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Epilepsy heart find.

Heart pacemakers could protect many epilepsy sufferers from the risk of sudden death, new research showed today. A study highlighted the danger after scientists inserted implants into 20 patients to monitor their heart rhythms. Over 22 months, the devices picked up eight incidences of serious drops in heart rates during epileptic seizures.

Four patients went on to have pacemakers fitted to ensure their hearts kept in step.

Potentially fatal pauses in heart rhythms were detected during seizures in three of these patients.

An epileptic fit occurs when nerve cells in the brain become over-excited. Sometimes this can result in a potentially dangerous irregular heart rhythm.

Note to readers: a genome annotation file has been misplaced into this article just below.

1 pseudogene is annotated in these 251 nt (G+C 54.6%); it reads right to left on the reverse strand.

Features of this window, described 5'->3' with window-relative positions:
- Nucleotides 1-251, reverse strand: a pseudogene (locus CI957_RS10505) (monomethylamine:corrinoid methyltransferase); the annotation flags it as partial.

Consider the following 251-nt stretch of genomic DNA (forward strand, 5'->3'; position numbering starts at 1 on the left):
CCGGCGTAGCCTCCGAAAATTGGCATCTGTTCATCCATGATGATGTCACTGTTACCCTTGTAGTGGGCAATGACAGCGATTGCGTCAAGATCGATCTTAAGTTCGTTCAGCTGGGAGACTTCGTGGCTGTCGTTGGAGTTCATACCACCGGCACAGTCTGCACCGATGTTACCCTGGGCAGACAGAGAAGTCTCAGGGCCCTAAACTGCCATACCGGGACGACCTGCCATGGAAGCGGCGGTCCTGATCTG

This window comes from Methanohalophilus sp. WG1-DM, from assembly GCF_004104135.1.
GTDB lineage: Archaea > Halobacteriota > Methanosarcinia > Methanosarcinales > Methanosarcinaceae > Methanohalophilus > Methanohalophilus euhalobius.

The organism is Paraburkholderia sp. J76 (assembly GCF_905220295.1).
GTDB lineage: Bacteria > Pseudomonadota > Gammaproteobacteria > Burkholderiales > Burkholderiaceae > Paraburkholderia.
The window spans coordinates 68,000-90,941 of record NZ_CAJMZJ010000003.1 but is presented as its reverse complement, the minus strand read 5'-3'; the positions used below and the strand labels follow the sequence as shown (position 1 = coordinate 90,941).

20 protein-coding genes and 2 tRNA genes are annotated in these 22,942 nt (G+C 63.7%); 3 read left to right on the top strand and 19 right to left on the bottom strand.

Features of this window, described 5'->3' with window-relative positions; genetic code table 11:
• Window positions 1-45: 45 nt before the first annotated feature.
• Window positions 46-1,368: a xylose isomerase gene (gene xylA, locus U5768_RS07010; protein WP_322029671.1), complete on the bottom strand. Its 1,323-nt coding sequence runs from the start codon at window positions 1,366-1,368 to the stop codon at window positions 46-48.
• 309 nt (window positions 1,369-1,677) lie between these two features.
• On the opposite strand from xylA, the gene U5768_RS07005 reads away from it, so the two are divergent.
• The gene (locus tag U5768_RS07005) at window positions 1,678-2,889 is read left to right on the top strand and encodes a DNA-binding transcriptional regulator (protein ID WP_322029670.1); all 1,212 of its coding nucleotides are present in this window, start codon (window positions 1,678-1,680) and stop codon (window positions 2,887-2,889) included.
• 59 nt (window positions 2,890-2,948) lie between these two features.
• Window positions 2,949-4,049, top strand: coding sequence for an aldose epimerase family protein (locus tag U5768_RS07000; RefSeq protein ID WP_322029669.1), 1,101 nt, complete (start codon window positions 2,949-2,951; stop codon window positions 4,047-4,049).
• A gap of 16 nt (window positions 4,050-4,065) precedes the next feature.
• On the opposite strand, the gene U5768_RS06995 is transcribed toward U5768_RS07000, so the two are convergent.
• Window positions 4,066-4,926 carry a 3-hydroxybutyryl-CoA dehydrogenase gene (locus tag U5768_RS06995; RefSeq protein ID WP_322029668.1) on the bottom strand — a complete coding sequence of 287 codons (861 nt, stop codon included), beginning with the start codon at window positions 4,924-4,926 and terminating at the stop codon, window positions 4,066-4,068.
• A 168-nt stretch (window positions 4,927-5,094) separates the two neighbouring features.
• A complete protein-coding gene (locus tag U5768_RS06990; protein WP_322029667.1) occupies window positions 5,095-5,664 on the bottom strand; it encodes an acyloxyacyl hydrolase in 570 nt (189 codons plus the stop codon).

The implant which identified the irregular heart rhythms was inserted just above the patients' hearts by scientists at University College London.

In the pilot trial, funded by the National Society of Epilepsy, the implant was programmed to record exceptionally low or fast heart rates running at below 40 or above 140 beats per minute.

Heart rhythms were recorded during 377 of a total of 3,377 seizures, the researchers reported in The Lancet medical journal.

The four patients subsequently given pacemakers all experienced periods during which the heart beat ceased temporarily or pulsed very slowly.
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Publication:Western Mail (Cardiff, Wales)
Date:Dec 17, 2004
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